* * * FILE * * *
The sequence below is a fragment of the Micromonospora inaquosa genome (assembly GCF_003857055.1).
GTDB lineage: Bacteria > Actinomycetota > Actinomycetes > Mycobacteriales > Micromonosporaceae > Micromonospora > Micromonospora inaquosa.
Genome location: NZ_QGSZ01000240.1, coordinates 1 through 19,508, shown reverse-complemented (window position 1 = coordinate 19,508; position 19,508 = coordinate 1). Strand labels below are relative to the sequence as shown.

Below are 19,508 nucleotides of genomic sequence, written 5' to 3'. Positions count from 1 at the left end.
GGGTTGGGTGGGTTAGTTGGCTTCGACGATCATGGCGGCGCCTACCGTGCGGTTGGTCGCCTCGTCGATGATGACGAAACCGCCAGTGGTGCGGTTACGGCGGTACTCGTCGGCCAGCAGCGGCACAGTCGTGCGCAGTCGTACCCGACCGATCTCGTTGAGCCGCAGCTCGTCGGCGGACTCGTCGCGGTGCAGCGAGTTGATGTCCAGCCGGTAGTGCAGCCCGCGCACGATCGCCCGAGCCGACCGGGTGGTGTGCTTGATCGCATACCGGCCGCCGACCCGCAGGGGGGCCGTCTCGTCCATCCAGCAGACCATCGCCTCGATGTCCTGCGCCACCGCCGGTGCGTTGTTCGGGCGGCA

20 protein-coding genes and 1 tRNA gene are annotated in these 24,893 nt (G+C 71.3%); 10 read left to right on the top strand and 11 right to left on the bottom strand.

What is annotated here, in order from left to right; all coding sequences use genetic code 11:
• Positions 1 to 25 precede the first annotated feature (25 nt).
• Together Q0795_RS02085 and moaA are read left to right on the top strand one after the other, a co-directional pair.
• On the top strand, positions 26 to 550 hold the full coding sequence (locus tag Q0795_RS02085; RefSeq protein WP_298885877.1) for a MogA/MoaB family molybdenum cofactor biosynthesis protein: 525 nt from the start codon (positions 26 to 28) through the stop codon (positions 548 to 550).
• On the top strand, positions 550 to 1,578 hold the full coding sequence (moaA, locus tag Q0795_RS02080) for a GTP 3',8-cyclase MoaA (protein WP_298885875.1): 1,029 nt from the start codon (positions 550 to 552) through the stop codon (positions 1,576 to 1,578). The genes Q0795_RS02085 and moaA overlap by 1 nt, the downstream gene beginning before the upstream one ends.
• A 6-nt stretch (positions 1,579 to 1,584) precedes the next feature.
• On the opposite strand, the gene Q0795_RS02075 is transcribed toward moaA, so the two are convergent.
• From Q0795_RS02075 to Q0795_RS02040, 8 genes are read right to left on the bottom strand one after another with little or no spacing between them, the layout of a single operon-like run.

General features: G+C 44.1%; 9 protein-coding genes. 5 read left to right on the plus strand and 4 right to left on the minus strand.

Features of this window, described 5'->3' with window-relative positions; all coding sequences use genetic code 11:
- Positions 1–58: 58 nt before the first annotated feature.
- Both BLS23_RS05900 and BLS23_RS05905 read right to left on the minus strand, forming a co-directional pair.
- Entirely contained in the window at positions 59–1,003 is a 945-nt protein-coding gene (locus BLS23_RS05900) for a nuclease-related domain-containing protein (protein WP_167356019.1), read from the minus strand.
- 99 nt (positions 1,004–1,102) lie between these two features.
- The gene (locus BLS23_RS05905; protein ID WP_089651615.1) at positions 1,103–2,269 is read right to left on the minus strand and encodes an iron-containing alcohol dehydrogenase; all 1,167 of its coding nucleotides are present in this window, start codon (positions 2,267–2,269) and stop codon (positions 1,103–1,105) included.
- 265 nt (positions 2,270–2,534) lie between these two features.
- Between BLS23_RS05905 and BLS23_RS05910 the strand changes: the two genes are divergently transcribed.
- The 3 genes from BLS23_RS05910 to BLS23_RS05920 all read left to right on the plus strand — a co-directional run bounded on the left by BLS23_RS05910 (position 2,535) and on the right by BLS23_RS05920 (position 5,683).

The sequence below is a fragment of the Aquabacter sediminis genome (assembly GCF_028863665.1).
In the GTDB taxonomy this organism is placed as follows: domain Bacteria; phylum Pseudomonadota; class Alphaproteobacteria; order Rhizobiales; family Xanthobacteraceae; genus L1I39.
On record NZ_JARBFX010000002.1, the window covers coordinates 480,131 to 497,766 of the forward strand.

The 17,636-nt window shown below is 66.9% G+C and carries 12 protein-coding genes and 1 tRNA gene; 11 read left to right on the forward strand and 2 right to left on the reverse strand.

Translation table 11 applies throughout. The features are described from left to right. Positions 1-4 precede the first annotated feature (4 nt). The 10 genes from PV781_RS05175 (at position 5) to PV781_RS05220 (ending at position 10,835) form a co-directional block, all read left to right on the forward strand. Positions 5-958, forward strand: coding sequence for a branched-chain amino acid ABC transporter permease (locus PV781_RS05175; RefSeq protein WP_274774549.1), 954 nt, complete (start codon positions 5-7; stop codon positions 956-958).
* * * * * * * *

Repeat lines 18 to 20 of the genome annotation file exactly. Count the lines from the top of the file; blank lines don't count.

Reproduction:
- Both BLS23_RS05900 and BLS23_RS05905 read right to left on the minus strand, forming a co-directional pair.
- Entirely contained in the window at positions 59–1,003 is a 945-nt protein-coding gene (locus BLS23_RS05900) for a nuclease-related domain-containing protein (protein WP_167356019.1), read from the minus strand.
- 99 nt (positions 1,004–1,102) lie between these two features.